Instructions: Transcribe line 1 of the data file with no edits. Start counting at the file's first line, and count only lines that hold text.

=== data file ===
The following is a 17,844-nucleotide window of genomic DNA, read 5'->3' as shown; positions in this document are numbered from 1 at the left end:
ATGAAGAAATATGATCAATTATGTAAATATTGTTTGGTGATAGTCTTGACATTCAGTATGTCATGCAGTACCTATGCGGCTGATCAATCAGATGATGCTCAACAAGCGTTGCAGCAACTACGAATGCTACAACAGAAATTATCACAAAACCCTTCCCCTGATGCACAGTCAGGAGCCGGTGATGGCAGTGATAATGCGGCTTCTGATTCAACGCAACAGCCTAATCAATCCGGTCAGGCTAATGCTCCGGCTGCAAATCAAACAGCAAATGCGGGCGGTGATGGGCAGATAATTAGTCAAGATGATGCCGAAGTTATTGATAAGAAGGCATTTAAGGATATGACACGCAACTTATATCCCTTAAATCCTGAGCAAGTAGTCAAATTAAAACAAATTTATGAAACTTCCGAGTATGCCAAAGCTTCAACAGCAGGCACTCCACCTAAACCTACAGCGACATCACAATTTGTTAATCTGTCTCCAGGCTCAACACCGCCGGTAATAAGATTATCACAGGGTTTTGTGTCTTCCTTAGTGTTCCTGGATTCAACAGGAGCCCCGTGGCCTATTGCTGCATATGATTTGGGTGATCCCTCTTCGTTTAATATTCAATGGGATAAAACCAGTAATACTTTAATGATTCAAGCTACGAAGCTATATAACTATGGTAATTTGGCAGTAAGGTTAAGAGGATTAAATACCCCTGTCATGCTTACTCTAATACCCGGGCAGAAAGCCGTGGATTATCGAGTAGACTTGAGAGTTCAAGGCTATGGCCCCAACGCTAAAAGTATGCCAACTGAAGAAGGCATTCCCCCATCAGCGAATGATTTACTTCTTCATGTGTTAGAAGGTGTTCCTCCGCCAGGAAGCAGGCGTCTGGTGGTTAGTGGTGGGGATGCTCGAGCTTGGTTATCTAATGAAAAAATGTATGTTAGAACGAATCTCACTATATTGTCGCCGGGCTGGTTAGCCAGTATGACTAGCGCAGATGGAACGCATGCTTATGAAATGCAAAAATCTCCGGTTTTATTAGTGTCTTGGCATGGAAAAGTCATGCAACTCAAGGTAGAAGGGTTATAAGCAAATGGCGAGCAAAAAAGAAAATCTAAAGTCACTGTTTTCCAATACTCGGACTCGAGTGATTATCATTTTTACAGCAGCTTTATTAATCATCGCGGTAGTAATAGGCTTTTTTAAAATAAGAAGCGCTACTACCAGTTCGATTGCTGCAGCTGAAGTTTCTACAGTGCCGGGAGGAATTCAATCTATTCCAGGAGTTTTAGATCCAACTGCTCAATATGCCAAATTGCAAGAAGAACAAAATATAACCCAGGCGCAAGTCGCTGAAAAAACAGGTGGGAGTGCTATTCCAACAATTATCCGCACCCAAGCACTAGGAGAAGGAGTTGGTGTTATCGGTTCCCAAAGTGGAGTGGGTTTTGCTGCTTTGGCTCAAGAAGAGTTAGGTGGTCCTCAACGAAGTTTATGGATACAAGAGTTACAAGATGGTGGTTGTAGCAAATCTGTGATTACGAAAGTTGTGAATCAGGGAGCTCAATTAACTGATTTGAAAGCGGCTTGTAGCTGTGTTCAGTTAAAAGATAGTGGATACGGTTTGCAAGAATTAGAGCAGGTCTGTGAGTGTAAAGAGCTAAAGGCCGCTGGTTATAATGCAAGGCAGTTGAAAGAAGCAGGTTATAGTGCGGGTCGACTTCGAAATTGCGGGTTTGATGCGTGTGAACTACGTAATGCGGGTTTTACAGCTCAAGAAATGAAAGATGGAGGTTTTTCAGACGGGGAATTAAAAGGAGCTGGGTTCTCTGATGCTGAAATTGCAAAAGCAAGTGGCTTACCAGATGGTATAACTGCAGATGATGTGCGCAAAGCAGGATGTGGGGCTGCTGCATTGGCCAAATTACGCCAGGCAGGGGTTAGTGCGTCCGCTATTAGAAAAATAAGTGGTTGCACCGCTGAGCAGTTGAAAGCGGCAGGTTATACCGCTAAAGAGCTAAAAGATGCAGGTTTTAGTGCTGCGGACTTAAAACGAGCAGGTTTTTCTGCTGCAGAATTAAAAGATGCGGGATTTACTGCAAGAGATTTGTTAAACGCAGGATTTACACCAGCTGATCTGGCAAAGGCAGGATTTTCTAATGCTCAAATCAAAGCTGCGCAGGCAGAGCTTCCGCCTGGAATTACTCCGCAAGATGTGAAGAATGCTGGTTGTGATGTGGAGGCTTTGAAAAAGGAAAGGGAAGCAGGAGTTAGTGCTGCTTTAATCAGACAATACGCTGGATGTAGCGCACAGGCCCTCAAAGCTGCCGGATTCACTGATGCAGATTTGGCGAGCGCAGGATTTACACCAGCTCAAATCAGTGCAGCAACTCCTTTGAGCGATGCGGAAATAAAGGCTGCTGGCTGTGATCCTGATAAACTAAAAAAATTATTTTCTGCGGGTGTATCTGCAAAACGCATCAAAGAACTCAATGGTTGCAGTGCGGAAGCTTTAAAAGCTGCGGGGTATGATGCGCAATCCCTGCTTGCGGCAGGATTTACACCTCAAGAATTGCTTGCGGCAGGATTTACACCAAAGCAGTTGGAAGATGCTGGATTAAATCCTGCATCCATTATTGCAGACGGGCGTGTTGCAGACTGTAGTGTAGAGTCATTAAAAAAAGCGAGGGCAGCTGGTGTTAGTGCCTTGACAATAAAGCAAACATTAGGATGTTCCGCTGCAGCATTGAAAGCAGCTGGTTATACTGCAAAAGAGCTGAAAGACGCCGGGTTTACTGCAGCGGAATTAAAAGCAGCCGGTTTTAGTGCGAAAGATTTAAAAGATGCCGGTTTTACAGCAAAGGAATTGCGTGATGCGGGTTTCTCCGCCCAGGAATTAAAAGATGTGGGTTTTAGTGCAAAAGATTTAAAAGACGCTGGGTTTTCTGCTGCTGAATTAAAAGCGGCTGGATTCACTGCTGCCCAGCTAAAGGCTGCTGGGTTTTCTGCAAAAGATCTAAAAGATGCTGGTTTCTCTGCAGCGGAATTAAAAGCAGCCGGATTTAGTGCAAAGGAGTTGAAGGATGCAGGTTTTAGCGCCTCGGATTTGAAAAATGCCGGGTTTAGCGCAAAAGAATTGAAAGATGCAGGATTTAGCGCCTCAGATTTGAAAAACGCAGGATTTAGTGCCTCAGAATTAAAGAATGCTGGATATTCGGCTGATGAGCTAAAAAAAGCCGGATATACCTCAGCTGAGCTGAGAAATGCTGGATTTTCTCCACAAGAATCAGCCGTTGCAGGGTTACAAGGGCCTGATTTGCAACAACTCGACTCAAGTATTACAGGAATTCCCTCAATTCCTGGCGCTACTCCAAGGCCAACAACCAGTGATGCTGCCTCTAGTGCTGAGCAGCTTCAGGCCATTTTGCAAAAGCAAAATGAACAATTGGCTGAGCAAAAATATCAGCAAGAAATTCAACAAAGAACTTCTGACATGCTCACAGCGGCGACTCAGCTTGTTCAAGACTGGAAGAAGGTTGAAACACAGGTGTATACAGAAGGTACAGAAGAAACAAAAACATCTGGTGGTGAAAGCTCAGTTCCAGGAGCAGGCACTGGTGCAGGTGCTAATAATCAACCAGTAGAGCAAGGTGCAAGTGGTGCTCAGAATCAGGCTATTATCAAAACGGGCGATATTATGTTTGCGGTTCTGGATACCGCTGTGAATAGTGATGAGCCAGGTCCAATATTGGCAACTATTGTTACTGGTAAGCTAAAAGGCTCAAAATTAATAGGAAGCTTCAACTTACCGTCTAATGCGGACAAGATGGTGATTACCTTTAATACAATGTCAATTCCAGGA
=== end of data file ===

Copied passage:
The following is a 17,844-nucleotide window of genomic DNA, read 5'->3' as shown; positions in this document are numbered from 1 at the left end: